THE FOLLOWING IS A PRESS RELEASE FROM CONSERVATION NORTHWEST
Conservation Northwest is proud to announce the completion of the first phase of the Safe Passage 97 project, with work concluding this month on the renovation of Janis Bridge to serve as a wildlife undercrossing, deer fencing completed on either side of Highway 97 for one mile south of the bridge, and required gates and cattle-guards installed at access roads within the project area.
“Deer-vehicle collisions have been a major problem in this stretch of Highway 97 in the Okanogan Valley, and everyone in my community has a story of hitting or almost hitting a deer in this area,” said project manager Jay Kehne, Conservation Northwest’s Sagelands Program Lead based in Omak.
“The work completed in this phase of the Safe Passage 97 project is expected to prevent more than 100 animal collisions per year, making drivers safer and helping reconnect a critical mule deer migration route,” said Kehne.
“After years of advocating for this project locally and in Olympia, we’re proud to have been able to complete this first phase with private funding, and are so grateful to everyone who pitched in to make it possible. Thank you!” noted Kehne.
“Now it’s up to state lawmakers in Olympia to provide public funding for WSDOT to complete the remaining phases of this critical driver and wildlife safety effort under the 2021 Transportation Budget.”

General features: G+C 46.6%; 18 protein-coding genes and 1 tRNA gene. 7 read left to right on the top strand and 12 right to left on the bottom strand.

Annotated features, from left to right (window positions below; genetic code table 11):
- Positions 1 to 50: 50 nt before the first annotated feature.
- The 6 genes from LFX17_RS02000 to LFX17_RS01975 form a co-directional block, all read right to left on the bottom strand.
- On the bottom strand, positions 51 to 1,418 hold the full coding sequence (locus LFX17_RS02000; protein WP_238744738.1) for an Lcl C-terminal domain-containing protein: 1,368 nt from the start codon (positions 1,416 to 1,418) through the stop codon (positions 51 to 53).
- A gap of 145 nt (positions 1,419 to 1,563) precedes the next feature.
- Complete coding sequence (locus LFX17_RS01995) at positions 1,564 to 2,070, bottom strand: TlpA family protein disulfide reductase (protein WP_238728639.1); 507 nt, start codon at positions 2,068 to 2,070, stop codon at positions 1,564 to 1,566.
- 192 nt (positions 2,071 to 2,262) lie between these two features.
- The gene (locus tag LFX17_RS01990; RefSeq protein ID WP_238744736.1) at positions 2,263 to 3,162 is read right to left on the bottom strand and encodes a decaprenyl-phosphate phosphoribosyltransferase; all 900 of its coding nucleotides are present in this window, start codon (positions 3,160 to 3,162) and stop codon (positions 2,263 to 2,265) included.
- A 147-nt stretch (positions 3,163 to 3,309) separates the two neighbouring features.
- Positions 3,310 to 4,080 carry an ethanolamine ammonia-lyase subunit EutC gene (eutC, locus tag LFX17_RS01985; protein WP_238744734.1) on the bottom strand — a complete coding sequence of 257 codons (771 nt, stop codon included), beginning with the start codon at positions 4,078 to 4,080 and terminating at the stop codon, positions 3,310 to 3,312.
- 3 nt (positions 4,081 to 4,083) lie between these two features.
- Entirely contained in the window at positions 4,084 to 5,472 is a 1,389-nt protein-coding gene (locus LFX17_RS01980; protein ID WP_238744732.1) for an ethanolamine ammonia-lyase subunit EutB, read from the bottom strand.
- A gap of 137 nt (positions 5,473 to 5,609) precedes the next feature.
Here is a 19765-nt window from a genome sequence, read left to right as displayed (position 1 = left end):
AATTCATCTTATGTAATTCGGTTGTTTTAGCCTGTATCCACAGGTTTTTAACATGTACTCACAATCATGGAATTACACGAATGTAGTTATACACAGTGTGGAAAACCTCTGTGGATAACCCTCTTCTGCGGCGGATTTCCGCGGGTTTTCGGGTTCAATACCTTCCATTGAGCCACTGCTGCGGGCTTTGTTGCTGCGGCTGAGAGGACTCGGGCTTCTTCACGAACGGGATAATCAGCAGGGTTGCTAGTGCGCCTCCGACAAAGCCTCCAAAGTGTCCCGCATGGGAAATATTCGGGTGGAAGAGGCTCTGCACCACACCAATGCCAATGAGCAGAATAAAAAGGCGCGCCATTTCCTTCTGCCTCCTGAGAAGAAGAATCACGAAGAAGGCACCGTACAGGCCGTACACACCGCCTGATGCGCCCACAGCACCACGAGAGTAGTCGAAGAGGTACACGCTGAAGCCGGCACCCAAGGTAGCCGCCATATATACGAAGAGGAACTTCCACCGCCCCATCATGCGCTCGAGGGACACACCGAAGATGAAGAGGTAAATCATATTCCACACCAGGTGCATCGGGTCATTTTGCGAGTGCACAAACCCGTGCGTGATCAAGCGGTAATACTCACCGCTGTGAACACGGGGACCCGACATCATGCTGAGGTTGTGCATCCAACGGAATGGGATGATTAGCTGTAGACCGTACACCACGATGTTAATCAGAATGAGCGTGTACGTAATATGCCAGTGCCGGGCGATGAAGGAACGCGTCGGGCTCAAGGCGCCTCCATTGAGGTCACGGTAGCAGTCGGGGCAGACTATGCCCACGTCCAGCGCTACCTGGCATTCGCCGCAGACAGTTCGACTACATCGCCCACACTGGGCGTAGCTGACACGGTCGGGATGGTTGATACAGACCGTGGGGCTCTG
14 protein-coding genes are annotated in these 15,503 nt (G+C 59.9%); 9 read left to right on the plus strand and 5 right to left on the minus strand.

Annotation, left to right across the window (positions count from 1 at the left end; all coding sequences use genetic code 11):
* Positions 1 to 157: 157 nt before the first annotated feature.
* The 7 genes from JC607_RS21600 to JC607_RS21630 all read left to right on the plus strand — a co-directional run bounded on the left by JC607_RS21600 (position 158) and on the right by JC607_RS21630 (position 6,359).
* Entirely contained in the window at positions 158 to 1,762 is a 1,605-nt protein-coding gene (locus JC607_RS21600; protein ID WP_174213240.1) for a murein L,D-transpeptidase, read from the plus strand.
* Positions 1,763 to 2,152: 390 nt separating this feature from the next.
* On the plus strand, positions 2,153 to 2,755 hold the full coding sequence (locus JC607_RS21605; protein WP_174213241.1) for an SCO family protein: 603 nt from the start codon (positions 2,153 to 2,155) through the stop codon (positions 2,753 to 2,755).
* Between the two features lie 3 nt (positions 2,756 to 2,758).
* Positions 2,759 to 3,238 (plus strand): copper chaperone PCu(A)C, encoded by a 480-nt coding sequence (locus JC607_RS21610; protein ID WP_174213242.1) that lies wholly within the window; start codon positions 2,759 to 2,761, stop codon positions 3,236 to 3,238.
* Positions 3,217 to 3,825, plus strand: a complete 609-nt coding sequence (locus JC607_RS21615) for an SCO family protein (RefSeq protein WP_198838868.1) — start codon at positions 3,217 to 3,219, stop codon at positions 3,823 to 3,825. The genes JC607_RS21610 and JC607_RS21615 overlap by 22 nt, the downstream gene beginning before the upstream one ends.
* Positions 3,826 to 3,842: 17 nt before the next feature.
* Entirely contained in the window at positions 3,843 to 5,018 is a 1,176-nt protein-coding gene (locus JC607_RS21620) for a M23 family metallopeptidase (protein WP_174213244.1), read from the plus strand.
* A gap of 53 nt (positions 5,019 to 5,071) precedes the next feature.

This first phase of the Safe Passage 97 project was made possible by more than $180,000 in private funds raised by over 570 individual Conservation Northwest donors, as well as additional funds from the Okanogan Trails Chapter of the Mule Deer Foundation and Mule Deer Foundation chapters around Washington state, as well as other organizations and private foundations, including:
· Mule Deer Foundation
· National Wildlife Federation
· Backcountry Hunters & Anglers Washington Chapter
· Audubon Washington
· Community Foundation of North Central Washington
· Moccasin Lake Foundation
· James M. Lea Foundation
· The Volgenau Foundation
· Bass Pro Shops and Cabela’s Outdoor Fund
“We’re lucky to have such dedicated supporters invested in projects like this that are a win-win for the people and wildlife of Washington,” said Matthew Brouwer, Conservation Northwest Development Director. “When Olympia failed to act, our donors, foundations and partners stepped up in a big way to get the Safe Passage 97 project started, and lives will be saved because of their support,” said Brouwer.
Project leaders are also grateful to the Washington State Department of Transportation (WSDOT), Washington Department of Fish and Wildlife (WDFW), the Colville Confederated Tribes and Okanogan County Public Works for their support, guidance and coordination on behalf of the Safe Passage 97 project. Numerous local and regional contractors and companies also assisted with the project.